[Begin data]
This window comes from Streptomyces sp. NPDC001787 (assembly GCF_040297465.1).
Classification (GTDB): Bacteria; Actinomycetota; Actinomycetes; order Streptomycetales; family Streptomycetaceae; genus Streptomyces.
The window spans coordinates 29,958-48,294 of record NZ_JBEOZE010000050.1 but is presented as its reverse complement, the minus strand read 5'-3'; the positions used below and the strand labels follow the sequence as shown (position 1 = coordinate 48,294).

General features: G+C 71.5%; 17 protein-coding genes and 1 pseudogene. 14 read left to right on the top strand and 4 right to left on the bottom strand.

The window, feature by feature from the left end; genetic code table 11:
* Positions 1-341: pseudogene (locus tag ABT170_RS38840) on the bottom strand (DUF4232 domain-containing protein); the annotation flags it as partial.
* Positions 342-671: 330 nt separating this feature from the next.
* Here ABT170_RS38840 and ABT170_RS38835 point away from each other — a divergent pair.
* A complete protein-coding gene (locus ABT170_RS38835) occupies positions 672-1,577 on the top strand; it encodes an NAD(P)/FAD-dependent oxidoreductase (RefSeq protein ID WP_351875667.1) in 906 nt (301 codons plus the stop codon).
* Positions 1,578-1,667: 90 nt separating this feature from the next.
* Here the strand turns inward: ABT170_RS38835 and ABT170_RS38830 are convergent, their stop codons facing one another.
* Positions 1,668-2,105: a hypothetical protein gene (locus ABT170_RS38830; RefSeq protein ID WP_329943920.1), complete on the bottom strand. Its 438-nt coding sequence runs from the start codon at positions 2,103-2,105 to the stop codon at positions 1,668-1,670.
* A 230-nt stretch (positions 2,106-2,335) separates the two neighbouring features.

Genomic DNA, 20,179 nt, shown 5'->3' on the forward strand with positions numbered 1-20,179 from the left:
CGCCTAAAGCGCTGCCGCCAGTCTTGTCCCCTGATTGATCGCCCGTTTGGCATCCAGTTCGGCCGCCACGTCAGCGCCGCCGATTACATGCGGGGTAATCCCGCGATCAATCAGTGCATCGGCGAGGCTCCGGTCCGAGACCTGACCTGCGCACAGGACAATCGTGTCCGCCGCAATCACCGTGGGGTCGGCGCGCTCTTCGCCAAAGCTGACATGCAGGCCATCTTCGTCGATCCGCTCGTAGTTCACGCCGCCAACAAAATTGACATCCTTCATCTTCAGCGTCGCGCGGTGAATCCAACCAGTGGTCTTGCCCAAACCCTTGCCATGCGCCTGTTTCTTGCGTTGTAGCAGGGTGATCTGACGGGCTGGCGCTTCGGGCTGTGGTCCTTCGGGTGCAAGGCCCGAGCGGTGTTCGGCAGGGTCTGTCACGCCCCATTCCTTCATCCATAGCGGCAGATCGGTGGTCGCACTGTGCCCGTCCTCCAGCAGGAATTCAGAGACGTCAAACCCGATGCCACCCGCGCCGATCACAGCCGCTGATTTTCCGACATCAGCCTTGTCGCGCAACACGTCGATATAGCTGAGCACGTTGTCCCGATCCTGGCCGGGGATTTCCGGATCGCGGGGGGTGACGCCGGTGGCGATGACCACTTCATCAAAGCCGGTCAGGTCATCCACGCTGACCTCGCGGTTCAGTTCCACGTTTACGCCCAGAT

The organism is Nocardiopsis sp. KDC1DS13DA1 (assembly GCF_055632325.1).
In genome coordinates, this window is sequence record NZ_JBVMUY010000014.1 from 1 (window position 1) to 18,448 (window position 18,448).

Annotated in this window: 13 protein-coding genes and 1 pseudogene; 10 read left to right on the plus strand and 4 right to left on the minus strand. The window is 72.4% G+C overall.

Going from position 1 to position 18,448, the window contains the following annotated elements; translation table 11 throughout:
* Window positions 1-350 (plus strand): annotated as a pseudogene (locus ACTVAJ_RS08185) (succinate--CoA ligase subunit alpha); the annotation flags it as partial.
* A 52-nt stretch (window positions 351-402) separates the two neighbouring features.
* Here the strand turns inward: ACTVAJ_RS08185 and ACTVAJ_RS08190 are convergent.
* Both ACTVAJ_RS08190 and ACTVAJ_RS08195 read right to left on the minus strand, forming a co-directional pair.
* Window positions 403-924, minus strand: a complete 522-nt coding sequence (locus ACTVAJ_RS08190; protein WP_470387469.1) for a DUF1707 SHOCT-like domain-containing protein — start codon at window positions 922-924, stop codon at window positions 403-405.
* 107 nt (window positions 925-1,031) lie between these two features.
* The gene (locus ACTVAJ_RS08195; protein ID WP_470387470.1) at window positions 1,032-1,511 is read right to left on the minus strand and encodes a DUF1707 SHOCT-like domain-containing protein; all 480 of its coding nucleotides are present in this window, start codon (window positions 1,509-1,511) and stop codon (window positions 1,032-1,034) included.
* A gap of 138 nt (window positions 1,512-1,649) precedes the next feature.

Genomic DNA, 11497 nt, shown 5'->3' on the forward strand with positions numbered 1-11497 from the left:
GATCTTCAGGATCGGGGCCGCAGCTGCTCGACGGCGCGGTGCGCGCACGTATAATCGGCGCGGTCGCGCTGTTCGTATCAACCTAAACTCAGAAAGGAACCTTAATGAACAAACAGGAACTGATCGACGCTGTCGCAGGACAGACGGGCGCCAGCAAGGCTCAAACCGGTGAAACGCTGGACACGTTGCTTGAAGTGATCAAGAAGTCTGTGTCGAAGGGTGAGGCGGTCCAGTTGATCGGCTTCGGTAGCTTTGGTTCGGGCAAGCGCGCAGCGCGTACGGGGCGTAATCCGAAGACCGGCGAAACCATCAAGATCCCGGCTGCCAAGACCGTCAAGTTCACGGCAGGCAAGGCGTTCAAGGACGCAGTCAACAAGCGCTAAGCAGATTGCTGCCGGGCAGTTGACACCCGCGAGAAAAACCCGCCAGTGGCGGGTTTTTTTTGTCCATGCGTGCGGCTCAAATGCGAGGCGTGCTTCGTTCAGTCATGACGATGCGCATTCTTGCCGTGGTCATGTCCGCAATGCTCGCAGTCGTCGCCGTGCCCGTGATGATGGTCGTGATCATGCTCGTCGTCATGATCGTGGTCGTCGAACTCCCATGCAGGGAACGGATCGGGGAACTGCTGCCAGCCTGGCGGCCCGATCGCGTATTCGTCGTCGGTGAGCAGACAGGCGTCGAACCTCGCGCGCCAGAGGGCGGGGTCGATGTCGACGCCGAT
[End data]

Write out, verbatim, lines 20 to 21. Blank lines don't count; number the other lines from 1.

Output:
* Window positions 1-350 (plus strand): annotated as a pseudogene (locus ACTVAJ_RS08185) (succinate--CoA ligase subunit alpha); the annotation flags it as partial.
* A 52-nt stretch (window positions 351-402) separates the two neighbouring features.